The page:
Putte Wickman: Simple Isn't Easy (1998)
Their encounter is documented on the first five tracks of Simple Isn't Easy. They get to know one another in a delightfully unconventional reading of the ballad "Who Can I Turn To?" before continuing in devastatingly inventive form. No more so than on Red Mitchell's "Simple Isn't Easy," with Kellaway dropping passing references to stride and ragtime before a stunning free section, in which he and Wickman achieve almost telepathic empathy. In an interview with the Swedish newspaper Dagens Nyheter in 2003, Wickman, a man not given to exaggeration, described Kellaway's playing as "unbelievable...unique." Much the same might be said of his own.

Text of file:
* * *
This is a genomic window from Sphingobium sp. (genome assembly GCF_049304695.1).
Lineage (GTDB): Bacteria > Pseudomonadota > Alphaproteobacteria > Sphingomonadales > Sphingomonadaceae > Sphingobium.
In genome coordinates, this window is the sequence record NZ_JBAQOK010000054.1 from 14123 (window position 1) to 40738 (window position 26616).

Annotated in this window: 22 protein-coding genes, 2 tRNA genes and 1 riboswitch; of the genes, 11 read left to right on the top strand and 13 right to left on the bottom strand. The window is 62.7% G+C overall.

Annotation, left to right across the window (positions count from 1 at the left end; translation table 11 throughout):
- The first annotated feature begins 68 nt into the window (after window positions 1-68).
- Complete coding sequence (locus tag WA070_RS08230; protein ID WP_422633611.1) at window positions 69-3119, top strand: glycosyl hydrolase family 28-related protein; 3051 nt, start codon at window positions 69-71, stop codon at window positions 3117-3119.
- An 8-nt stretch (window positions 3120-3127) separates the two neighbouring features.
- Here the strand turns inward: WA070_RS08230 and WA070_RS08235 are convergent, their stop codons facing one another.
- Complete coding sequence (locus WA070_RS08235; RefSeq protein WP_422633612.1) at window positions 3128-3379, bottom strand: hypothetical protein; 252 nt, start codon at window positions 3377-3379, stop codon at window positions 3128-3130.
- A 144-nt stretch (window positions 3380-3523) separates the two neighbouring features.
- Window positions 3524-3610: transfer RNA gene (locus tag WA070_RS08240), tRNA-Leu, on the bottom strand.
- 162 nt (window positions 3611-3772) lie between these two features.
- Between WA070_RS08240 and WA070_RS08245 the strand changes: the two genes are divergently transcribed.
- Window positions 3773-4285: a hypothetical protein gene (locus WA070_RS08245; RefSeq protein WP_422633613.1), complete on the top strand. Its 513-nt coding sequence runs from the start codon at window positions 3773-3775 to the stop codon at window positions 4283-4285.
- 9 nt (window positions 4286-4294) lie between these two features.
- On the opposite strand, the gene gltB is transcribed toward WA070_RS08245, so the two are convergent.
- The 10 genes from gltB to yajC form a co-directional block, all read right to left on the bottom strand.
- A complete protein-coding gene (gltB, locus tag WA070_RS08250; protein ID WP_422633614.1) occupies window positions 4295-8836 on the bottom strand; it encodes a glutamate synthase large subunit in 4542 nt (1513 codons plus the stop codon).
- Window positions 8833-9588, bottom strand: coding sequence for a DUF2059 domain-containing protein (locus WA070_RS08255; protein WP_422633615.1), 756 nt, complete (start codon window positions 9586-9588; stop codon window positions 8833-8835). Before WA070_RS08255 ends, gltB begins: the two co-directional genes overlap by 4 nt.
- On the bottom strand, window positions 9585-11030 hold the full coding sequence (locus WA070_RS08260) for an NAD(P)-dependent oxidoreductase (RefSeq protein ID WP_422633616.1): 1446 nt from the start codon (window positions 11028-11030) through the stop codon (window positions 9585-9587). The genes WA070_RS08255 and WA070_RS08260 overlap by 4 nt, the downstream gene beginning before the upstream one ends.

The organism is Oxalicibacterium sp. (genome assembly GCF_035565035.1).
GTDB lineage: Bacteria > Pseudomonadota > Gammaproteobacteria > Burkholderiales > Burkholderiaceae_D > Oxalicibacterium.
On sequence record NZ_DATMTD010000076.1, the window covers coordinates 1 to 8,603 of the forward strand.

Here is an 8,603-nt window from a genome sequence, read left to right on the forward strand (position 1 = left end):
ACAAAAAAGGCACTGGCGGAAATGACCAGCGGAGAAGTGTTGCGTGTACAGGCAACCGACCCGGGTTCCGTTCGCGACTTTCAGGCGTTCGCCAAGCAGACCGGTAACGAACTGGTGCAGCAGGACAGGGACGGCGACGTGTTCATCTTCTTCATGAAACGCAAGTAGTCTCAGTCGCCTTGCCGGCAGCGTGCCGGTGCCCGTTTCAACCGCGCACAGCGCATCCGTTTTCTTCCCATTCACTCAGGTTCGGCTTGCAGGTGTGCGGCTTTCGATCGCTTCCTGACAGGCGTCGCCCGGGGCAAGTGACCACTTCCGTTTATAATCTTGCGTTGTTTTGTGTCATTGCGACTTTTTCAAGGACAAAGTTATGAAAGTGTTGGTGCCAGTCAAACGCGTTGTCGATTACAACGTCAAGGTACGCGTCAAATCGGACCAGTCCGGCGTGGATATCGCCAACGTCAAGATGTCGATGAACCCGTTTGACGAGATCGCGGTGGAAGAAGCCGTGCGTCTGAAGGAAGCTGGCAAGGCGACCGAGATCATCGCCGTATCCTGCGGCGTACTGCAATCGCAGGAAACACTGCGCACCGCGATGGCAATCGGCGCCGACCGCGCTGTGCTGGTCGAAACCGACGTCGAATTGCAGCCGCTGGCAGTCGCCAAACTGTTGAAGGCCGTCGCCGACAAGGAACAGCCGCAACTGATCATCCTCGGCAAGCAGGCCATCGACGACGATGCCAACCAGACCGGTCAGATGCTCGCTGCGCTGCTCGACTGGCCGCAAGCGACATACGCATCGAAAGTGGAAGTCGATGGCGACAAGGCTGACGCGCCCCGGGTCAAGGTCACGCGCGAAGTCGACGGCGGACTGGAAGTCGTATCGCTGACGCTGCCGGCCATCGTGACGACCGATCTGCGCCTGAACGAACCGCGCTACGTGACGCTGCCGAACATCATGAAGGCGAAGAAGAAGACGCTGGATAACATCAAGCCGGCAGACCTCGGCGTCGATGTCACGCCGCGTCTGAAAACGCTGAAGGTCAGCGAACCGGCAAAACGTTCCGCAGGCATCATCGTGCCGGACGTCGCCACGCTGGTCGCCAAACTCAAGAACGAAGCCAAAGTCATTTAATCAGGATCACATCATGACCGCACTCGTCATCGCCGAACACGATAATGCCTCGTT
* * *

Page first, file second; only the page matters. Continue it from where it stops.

After such dizzying heights, it comes almost as a relief to hear Wickman in more conventional guise on four tracks recorded at the 1994 festival, when his Swedish accompanists are far more subdued than LA's ebullient Kellaway; reverent, even, as well they should be.
Wickman's death in 2006 left a huge, gaping hole in the Swedish musical scene. While he flirted with other genres (classical concerts in churches and glitzy showbiz extravaganzas on primetime TV), in the right company, this man would push jazz, his true art, to almost stratospheric levels of excellence. This album is a fitting and long overdue memorial to that side of his musical personality.
Track Listing: Who Can I Turn To? There'll Never Be Another You; Simple Isn't Easy; Emily; Just Friends; Old Folks; Like Someone In Love; How High The Moon; Days of Wine and Roses.
Personnel: Putte Wickman: clarinet; Roger Kellaway: piano (1-5); Gosta Rundqvist: piano (6-9); Dan Berglund: bass (6-9); Petur Ostlund: drums (6-9).
Record Label: Proprius
Style: Modern Jazz